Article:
“Are there any portable record players with magnetic cartridge?” is a question I get asked quite often. The answer is yes, the Crosley Collegiate is one of them. This portable record player with USB connection is, in my opinion, a better alternative than most briefcase style low-end turntables out there, like the popular Crosley Cruiser. In this review of the Crosley Collegiate you’ll find everything there is to know about this cute little record player. This information will help you determine if this product is right for you.
The Crosley Collegiate is a 3 speed portable record player with USB connection. It looks like one of those classroom portable record players from the old days. In fact, many of the Crosley players are copies of vintage products from brands that no longer exist. This turntable is one of the few low-end record players with magnetic cartridge. This player can be connected to your computer via USB. This will allow you to digitize your vinyl record collection using your favorite recording software. Because of its cool retro look, the Crosley Collegiate has caught the attention of many vinyl enthusiasts. But don’t get caught until you read this review in its entirety. After all, this is a record player and not only a piece for decoration.
I recommend this player to someone looking for an easy to use and small portable player with built-in speakers. You may like this product if you are looking for something that works out of the box and has a decent sound quality. However, if you don’t care about portability, you may consider the Audio-Technica AT-LP60, which is a much better record player at about the same price.
This is a good product for someone on a low budget looking to take their vinyl music to different places. If you are looking to play records in a small room like a bedroom, then this player may be what you are looking for. Good option if you have space constraints and need a small unit. This product may also be a good gift for teenagers.
Don’t buy this product if you are looking for a hi-fi sound. This unit sounds OK considering the price, but it’s definitely not a high-end turntable. If you are serious about collecting vinyl, save your money and buy something better.
If you are used to listening to music with top notch audio equipment or high priced sound systems, then the sound quality of this player may disappoint you. This player isn’t too loud, so I don’t recommend it for parties, large rooms or noisy environments.
If you think the Crosley Collegiate is for you, keep on reading, you’ll find valuable information, otherwise you may want to check out my other reviews.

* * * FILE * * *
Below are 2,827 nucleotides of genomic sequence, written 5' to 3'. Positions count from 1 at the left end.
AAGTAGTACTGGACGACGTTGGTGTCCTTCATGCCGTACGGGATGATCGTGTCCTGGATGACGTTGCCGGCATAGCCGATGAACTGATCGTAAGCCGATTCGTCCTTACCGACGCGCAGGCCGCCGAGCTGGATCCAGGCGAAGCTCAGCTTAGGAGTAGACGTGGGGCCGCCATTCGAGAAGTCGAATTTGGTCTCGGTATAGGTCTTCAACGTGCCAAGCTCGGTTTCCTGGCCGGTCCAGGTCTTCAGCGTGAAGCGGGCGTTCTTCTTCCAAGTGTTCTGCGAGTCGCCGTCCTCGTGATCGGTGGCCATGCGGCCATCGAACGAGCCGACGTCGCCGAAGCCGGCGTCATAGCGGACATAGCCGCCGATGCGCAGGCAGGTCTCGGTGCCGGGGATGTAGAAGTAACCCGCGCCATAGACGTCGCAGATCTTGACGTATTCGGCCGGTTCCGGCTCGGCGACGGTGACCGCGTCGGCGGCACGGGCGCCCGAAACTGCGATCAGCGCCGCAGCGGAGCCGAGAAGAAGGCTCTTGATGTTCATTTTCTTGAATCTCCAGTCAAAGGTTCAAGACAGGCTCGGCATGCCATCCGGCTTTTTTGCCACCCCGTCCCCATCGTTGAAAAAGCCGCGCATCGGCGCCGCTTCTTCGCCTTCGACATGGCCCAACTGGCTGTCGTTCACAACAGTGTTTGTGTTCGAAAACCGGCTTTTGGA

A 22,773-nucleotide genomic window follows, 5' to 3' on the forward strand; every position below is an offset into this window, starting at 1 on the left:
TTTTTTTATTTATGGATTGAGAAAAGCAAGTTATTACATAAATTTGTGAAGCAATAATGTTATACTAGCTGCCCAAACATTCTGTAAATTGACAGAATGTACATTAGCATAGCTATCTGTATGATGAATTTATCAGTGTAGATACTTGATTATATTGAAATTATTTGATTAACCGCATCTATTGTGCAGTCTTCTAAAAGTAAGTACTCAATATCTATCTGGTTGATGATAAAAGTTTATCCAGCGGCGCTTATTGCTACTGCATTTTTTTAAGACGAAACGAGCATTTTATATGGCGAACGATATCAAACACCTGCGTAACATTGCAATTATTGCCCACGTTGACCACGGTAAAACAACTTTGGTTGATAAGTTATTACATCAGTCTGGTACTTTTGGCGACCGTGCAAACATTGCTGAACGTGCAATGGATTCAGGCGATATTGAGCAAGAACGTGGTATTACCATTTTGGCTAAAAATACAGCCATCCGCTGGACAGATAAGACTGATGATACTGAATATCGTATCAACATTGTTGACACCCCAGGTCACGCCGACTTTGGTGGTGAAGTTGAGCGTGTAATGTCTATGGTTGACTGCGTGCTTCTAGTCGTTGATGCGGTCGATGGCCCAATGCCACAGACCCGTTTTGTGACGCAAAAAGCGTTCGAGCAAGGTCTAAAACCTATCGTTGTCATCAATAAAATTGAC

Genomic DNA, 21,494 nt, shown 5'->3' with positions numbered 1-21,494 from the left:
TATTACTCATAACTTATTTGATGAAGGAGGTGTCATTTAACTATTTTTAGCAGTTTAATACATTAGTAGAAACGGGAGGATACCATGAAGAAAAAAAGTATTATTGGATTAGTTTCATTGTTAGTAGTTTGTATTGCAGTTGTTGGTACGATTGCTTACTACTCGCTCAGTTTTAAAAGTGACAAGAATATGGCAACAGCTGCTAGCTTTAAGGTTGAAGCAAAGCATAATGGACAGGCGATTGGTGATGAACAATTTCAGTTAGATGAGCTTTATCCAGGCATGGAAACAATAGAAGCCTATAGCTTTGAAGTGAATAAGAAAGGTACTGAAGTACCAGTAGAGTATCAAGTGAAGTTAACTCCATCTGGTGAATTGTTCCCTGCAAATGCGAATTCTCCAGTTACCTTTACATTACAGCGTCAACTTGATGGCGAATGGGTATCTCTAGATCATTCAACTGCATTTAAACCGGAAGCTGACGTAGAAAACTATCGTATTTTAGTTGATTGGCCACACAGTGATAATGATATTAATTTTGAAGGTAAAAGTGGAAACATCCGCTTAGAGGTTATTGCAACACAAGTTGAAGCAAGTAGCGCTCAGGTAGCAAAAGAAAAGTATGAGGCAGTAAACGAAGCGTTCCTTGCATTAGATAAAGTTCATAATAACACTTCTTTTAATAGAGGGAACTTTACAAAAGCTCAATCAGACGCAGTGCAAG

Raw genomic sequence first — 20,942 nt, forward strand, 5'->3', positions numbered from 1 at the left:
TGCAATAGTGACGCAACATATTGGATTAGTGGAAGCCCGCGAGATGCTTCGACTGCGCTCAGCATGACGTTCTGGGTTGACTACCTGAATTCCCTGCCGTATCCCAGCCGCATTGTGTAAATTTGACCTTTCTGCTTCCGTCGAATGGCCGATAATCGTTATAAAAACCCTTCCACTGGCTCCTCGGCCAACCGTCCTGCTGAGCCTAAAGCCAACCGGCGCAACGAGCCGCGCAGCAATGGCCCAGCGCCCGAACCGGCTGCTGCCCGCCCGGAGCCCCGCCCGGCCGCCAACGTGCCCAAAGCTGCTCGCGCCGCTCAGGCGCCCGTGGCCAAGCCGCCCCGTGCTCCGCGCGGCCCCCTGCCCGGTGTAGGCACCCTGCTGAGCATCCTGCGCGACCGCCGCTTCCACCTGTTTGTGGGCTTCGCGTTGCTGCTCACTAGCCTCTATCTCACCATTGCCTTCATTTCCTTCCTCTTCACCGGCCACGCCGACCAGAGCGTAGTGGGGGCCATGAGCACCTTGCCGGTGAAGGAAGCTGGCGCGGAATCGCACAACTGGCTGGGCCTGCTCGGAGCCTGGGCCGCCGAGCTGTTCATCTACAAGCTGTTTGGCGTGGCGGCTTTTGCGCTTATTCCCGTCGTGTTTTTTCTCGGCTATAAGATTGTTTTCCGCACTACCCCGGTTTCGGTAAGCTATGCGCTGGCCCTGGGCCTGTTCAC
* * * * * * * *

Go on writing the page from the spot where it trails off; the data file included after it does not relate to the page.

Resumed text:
Cartridge and Stylus on the Crosley Collegiate
The Crosley Collegiate comes with an Audio-Technica magnetic cartridge. What it means to you is better sound and longer life for your vinyl records. Most low-end turntables come with a cheap ceramic cartridge. I don’t want to repeat myself, so if you want to learn more about the difference between ceramic and magnetic cartridges, read my Turntable Buying Guide.
The replacement needle is the NP-5 that you can order directly from the manufacturer. This stylus is the same as the Audio-Technica ATN3600L. You can get it from amazon, ebay or LP GEAR. It has a 0.6 Mil conical diamond tip.
According to Crosley, the NP5 replacement needle can play all three speeds 33⅓, 45 And 78 RPM Records. However, If you want to play 78 RPM records, my suggestion is to get a special 3 Mil stylus. 78 RPM records have wider grooves than LP records. Your old 78 RPM records will sound better and both, your records and the stylus will last longer with the appropriate stylus. You can buy the special 3 Mil stylus to play 78 RPM records from LP GUEAR. You can read the section on playing speeds of the Turntable Buying Guide to learn more about 0.7 Mil and 3 Mil styli.
Here is a video with instructions on how to replace the stylus. Follow the instructions for the NP3 needle. The same instructions apply to the NP5, they just have not updated their video.
Tonearm and Adjustment Features
The Crosley Collegiate has an auto-stop mechanism that shuts off the rotation of the platter when the tonearm gets to the end of the record. This is a nice feature, however, it shuts off too soon when playing 45 RPM records, not letting you listen the entire record. There is a small screw underneath the tonearm, inside the record player that can be adjusted to extend the playing time. Newer models do have a switch to turn off the auto stop feature.
This unit does not have a tonearm lift lever which I think every turntable should have. This means you would have to manually lift the tonearm and position it at the desired spot. This player doesn’t have automatic arm return, so you would have to manually return the tonearm to its rest.
The tonearm is made of plastic and has a very rudimentary counterweight so you can adjust the tracking force. This is a feature not commonly found on low-end turntables. The recommended tracking force for the ATN3600L needle is about 3 grams. The counterweight doesn’t have a scale with numbers so you would need a gram scale in order to accurately set the tracking force.
Platter, Motor and Power
The Crosley Collegiate record player supports three rotation speeds 33 ⅓, 45 and 78 rpm. As I said earlier, I recommend a special 3 Mil stylus for playing 78 rpm records. The platter is driven by a belt which can be easily replaced if needed.
Some users have complained about the rotation speed not being accurate. There is a way to fix this, but it’s not easy. The motor, inside the unit, has two adjustment trimmers. One marked L for the 33⅓ rpm speed and another marked H for the 45 rpm speed. You may need to use a plastic tool for this purpose to avoid grounding against the metal case of the motor. For the 78 rpm speed. there is a separate adjustment trimmer, as you can see on the picture. The following video shows you how to adjust the motor speed and extend the playing time.
This portable record player has a 12V power supply connection. The 12V wall power adapter is included. Unfortunately, this unit does not run on batteries.
The Crosley Collegiate comes with a 45 RMP adapter. The adapter sits loose on its holder. When you close the player and take your portable player for a walk 🙂 , the adapter may jump all over, inside the cabinet. I suggest to place the 45 RPM adapter inside the storage compartment when carrying your player from one place to another. Also, the 45 RPM adapter fits very tight in the spindle, so you have to give it a nice push. This is not a problem, on the contrary, it prevents the adapter from moving during playback.
Inputs, Outputs and Connections
The Crosley CR6010A has 2 built-in stereo speakers and doesn’t have RCA outputs. If you need to attach external speakers, you can connect them to the headphone port using a 3.5 mm to RCA adapter cable. If your speakers have a 3.5 mm auxiliary input, you can use the cable included with the Crosley Collegiate. On the picture you can see that I connected the headphone output to the auxiliary input of my Mackie CR3 powered speakers.